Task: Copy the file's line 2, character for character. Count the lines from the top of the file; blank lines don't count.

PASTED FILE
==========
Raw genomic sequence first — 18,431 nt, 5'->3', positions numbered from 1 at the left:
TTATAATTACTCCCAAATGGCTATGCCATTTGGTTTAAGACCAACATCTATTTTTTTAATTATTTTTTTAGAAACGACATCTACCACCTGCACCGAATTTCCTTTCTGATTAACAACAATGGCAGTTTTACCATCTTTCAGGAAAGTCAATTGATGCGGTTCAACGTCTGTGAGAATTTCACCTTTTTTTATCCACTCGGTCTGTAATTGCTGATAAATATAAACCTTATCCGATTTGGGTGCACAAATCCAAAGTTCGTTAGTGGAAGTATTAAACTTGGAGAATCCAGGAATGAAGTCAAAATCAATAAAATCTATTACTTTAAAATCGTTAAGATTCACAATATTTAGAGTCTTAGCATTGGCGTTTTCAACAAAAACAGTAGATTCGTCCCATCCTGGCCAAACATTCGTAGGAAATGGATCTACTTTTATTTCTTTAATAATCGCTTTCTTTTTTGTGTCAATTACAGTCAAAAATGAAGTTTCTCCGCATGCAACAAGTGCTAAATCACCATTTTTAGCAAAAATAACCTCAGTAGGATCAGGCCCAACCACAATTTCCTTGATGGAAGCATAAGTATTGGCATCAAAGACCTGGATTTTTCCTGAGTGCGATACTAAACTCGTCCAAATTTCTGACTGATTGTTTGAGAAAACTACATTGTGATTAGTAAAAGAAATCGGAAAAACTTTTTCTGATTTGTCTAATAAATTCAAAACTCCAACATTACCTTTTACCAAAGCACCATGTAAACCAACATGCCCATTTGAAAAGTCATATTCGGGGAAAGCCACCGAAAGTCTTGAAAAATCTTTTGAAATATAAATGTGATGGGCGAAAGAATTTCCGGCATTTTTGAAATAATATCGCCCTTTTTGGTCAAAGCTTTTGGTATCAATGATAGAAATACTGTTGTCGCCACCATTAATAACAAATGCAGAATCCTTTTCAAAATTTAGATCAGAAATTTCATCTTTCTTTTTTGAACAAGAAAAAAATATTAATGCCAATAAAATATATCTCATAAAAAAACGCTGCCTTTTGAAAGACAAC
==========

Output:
TTATAATTACTCCCAAATGGCTATGCCATTTGGTTTAAGACCAACATCTATTTTTTTAATTATTTTTTTAGAAACGACATCTACCACCTGCACCGAATTTCCTTTCTGATTAACAACAATGGCAGTTTTACCATCTTTCAGGAAAGTCAATTGATGCGGTTCAACGTCTGTGAGAATTTCACCTTTTTTTATCCACTCGGTCTGTAATTGCTGATAAATATAAACCTTATCCGATTTGGGTGCACAAATCCAAAGTTCGTTAGTGGAAGTATTAAACTTGGAGAATCCAGGAATGAAGTCAAAATCAATAAAATCTATTACTTTAAAATCGTTAAGATTCACAATATTTAGAGTCTTAGCATTGGCGTTTTCAACAAAAACAGTAGATTCGTCCCATCCTGGCCAAACATTCGTAGGAAATGGATCTACTTTTATTTCTTTAATAATCGCTTTCTTTTTTGTGTCAATTACAGTCAAAAATGAAGTTTCTCCGCATGCAACAAGTGCTAAATCACCATTTTTAGCAAAAATAACCTCAGTAGGATCAGGCCCAACCACAATTTCCTTGATGGAAGCATAAGTATTGGCATCAAAGACCTGGATTTTTCCTGAGTGCGATACTAAACTCGTCCAAATTTCTGACTGATTGTTTGAGAAAACTACATTGTGATTAGTAAAAGAAATCGGAAAAACTTTTTCTGATTTGTCTAATAAATTCAAAACTCCAACATTACCTTTTACCAAAGCACCATGTAAACCAACATGCCCATTTGAAAAGTCATATTCGGGGAAAGCCACCGAAAGTCTTGAAAAATCTTTTGAAATATAAATGTGATGGGCGAAAGAATTTCCGGCATTTTTGAAATAATATCGCCCTTTTTGGTCAAAGCTTTTGGTATCAATGATAGAAATACTGTTGTCGCCACCATTAATAACAAATGCAGAATCCTTTTCAAAATTTAGATCAGAAATTTCATCTTTCTTTTTTGAACAAGAAAAAAATATTAATGCCAATAAAATATATCTCATAAAAAAACGCTGCCTTTTGAAAGACAAC